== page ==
Actually, I'd just like to know what issues you're talking about here, the ones that relate to man where solving them would not involve a total shift in culture, because the only two I can think of are changing the definition of rape to include non-penetrative sex and ending the draft, which I think are things most sane people can agree on. If they can't, then they seriously lost any respect I would otherwise have had for them.

Revnak:
Sometimes this means changing laws that are clearly discriminatory, while other times it means creating laws that are in order to counter inequality elsewhere (like larger college grants for women pursuing an education in engineering or whatever).

I never see anyone pushing for larger college grants for men pursuing anything outside of science, engineering, or math -- despite the fact that women are a majority of college students and graduates in essentially every other major.

The proportions are significantly further out of whack, that's why. Women make up a quarter of engineering majors, men make up 40% of bachelor degrees, though I will admit that the statistic I found relating to engineering majors apparently only takes young adults into consideration, though I'm betting that that actually makes the proportions look far more generous.

However, I have no idea why you quoted me here, considering you also quoted my later post where I admitted I thought that it was probably a bad example, and that I thought college grants based on sexual minority status was probably not that good of an idea.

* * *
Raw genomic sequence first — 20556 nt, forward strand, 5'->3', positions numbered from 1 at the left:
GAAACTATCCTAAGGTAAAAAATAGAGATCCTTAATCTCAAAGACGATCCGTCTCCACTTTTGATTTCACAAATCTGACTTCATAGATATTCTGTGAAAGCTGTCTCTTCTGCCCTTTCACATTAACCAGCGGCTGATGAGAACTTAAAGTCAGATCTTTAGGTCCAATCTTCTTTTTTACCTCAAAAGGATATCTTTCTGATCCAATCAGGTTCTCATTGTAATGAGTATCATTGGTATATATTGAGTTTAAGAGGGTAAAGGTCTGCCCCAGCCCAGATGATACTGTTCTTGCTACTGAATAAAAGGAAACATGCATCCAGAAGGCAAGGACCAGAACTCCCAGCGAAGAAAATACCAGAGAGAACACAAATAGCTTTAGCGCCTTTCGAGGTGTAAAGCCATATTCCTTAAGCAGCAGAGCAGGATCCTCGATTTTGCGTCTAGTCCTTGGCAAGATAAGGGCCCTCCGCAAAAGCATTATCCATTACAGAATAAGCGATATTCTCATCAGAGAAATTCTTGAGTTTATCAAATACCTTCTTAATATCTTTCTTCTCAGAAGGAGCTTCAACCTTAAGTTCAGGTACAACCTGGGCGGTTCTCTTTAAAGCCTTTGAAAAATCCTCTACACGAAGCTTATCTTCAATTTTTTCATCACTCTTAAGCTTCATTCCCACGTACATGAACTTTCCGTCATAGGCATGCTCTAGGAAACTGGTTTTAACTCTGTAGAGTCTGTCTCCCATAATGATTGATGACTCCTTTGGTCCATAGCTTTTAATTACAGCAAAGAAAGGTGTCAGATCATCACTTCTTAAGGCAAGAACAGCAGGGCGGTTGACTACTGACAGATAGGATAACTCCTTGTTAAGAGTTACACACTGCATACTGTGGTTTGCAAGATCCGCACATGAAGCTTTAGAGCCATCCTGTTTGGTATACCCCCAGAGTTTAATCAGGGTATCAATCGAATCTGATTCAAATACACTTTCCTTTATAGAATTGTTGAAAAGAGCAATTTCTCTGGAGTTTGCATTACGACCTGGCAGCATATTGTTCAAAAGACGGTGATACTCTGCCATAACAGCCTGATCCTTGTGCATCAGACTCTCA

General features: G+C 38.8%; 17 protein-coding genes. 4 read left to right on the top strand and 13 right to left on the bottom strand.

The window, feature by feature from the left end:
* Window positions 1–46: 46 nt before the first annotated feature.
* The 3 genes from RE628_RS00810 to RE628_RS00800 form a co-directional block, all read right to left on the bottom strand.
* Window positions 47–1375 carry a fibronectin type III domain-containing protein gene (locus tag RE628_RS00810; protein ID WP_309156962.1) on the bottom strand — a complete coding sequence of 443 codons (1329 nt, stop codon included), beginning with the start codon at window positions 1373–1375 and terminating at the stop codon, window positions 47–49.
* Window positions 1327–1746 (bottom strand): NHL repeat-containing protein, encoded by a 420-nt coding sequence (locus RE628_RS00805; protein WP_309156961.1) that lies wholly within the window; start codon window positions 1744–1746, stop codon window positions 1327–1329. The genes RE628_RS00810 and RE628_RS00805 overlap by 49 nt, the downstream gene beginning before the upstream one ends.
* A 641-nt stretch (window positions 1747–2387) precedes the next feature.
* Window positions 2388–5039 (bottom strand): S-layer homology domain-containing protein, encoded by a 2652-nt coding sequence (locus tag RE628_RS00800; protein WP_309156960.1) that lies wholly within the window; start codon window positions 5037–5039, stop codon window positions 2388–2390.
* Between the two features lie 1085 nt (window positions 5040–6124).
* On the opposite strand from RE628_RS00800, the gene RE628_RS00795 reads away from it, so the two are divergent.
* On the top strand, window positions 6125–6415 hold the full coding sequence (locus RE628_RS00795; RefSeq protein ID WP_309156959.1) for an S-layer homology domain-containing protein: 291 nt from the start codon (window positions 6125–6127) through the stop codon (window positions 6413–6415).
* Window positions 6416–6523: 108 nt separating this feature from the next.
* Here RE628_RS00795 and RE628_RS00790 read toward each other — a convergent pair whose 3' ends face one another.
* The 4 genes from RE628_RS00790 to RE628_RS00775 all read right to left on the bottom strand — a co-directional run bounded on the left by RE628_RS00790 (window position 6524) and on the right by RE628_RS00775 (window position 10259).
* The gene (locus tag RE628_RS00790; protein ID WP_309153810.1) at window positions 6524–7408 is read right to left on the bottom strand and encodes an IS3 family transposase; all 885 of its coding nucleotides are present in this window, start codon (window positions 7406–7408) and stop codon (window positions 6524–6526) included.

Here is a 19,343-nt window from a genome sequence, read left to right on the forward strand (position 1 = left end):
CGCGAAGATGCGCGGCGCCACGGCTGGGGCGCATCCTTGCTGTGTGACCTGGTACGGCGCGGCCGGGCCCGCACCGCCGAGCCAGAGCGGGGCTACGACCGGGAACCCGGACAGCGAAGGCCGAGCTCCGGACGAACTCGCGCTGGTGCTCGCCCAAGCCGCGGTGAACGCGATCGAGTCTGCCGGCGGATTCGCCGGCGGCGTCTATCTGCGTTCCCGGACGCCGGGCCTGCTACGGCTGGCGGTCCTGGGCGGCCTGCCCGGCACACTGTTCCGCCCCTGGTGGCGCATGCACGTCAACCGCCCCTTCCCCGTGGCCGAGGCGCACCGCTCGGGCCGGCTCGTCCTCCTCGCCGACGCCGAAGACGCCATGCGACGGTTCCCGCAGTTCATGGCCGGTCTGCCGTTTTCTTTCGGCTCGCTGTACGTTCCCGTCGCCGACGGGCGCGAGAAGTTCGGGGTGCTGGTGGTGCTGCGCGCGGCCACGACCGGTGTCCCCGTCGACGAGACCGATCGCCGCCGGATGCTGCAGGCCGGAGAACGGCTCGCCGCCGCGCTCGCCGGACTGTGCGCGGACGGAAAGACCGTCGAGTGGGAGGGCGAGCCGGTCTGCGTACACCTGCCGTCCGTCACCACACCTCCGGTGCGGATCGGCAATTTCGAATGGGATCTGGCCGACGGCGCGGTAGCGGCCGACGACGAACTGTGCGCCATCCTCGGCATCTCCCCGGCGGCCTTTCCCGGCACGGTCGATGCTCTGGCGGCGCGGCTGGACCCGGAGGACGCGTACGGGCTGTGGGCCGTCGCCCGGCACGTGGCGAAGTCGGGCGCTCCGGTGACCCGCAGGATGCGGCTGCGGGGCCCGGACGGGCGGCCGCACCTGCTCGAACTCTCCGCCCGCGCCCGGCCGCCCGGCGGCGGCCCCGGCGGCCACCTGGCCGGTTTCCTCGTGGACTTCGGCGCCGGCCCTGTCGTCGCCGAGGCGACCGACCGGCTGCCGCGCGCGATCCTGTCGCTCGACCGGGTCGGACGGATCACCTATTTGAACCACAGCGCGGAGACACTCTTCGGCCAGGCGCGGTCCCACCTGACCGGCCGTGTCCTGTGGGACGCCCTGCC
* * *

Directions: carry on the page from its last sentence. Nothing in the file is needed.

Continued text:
Revnak:
Generally I feel that women don't take those jobs not because they are thought to be incapable, but because it is a generally male space, which means that other methods are probably better (or at the very least a more significant part of the solution), like conventions for female engineers.

Remember, women are excluded from things if not enough effort is made to be inclusive and supportive of them; while men are only excluded from things if they explicitly aren't allowed (and sometimes not even then).

I didn't really say supportive, and I do think men get pushed out of jobs that they have every right to work at because those industries are not inclusive enough towards male workers. I don't know why you feel the need to shove words into my mouth. That was kinda rude.

generals3:
How does our culture "permit" it to happen? It doesn't permit it to happen anymore than theft, murder, scamming, fraud, etc.

Which our culture also permits to a greater or lesser extent.

generals3:
No the reason why you don't ask it that way is because you desperately want to inflate statistics in an attempt to make a point.

That's some nice projection you've got going there.

generals3:
The only ones for whom it would be valid are minors who are not expected to make the right decisions on that aspect. And i'm not sure if i'm willing to consider every woman as a child.

To take an example, in the US, it was not considered rape if it was between a man and his wife anywhere until the 70s, and everywhere until 1993. That attitude did not magically disappear in the US in 1993, nor has it totally disappeared anywhere else.

If the victim is the spouse of the rapist, or a previous sexual partner, or the rapist has been good to them in the past, many will consider it not to be properly rape. Whoopi Goldberg said that it's not "rape rape" to drug a 13 year old girl and rape her if she agrees to come to the house with you, and she wasn't alone. There are many, many people who share that belief.

Hell, if it wasn't the case, why does asking if people have been raped get different answers if you use that word or the definition?

DevilWithaHalo: